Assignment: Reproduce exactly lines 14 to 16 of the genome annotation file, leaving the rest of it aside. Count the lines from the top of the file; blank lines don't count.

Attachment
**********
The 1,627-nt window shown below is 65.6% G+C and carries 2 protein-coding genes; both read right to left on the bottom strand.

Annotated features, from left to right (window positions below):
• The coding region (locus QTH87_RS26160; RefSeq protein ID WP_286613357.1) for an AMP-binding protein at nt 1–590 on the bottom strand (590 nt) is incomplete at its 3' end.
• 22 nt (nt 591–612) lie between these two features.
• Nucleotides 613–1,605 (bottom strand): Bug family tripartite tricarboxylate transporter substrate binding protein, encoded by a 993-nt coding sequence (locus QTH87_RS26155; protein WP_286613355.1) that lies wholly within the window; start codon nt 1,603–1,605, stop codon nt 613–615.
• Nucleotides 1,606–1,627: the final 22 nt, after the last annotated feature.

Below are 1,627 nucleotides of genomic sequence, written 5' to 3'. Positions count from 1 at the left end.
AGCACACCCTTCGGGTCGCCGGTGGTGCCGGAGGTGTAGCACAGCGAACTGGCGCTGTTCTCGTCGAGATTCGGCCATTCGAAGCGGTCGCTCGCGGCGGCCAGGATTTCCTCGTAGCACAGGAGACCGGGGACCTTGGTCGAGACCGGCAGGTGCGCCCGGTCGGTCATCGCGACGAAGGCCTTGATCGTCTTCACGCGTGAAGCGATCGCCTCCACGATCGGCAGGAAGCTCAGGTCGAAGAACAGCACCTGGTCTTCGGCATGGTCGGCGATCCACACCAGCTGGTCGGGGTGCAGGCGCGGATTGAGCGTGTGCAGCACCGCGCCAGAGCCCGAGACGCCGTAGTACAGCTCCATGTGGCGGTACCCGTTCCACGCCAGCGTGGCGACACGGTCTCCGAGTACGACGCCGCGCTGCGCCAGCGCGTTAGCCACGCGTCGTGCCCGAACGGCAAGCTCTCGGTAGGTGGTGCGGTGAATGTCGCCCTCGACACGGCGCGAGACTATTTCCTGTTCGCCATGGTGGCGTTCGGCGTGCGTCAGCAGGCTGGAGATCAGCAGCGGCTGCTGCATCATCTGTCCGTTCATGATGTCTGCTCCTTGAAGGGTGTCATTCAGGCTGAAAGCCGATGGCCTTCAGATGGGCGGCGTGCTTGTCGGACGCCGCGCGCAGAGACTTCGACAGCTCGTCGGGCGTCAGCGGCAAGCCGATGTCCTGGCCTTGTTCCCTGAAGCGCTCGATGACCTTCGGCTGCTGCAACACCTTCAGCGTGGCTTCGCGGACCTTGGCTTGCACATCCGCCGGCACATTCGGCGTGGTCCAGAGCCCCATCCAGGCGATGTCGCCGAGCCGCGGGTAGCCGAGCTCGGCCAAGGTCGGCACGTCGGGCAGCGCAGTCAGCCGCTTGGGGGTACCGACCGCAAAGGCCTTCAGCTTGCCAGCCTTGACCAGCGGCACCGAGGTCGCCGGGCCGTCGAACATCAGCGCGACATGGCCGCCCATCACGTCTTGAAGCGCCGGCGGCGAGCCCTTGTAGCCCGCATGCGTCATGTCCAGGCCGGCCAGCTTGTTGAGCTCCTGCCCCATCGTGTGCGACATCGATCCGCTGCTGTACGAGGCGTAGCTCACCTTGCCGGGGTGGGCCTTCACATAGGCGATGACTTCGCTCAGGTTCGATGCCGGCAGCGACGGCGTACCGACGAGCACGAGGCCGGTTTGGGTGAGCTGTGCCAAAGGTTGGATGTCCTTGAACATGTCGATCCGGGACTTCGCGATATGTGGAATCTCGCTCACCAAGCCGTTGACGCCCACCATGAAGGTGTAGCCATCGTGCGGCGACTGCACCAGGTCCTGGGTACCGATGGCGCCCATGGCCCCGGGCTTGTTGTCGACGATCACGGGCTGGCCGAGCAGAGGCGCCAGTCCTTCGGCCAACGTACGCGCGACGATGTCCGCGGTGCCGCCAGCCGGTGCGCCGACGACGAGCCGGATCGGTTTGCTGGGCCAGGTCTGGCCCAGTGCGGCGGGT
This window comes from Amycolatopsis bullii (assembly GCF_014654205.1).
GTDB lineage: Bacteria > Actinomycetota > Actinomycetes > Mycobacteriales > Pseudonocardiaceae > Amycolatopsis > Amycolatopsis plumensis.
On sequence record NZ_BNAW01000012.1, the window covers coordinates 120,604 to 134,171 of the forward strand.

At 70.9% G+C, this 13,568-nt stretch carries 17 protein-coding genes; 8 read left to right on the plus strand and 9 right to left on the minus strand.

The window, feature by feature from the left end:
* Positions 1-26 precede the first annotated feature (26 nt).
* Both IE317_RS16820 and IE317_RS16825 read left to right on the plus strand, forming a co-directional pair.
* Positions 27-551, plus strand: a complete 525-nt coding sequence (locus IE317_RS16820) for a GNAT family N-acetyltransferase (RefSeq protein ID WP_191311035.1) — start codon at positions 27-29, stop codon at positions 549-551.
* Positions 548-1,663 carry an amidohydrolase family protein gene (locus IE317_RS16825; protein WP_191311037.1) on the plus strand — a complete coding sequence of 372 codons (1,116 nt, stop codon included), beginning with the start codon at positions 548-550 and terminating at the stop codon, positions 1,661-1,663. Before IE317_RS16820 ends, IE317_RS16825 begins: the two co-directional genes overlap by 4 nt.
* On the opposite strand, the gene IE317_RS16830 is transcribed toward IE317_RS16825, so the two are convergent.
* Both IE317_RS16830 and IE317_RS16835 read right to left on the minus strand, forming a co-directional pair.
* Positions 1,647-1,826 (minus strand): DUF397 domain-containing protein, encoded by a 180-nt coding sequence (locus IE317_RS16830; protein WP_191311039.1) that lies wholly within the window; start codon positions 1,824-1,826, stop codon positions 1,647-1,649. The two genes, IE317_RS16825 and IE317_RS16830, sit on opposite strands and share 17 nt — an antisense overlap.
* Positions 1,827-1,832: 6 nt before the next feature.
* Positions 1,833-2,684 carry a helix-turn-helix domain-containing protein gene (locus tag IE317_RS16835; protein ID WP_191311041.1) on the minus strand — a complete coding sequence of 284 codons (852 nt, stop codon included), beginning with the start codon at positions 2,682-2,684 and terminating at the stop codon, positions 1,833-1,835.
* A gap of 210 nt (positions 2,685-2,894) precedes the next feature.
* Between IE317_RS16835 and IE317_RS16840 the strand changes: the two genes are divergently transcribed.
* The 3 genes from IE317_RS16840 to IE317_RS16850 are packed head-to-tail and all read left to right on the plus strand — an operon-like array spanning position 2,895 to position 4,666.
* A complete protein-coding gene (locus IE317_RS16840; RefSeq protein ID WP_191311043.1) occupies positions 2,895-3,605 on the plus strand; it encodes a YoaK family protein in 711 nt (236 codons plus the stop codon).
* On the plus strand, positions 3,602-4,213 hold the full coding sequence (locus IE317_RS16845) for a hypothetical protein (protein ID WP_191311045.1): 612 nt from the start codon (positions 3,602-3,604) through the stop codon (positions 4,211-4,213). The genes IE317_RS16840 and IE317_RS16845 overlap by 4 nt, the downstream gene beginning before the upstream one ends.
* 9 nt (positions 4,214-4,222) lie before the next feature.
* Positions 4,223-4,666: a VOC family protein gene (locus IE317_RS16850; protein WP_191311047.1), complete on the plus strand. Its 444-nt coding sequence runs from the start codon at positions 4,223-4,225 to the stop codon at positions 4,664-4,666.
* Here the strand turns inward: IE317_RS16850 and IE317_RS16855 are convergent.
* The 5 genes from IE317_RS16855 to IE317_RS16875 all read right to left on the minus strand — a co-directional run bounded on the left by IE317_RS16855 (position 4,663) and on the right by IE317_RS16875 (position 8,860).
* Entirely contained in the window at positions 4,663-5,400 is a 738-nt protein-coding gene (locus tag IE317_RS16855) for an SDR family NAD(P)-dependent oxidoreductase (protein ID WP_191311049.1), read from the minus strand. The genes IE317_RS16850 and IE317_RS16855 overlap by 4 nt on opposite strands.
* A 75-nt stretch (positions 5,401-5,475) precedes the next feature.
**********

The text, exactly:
* Positions 1-26 precede the first annotated feature (26 nt).
* Both IE317_RS16820 and IE317_RS16825 read left to right on the plus strand, forming a co-directional pair.
* Positions 27-551, plus strand: a complete 525-nt coding sequence (locus IE317_RS16820) for a GNAT family N-acetyltransferase (RefSeq protein ID WP_191311035.1) — start codon at positions 27-29, stop codon at positions 549-551.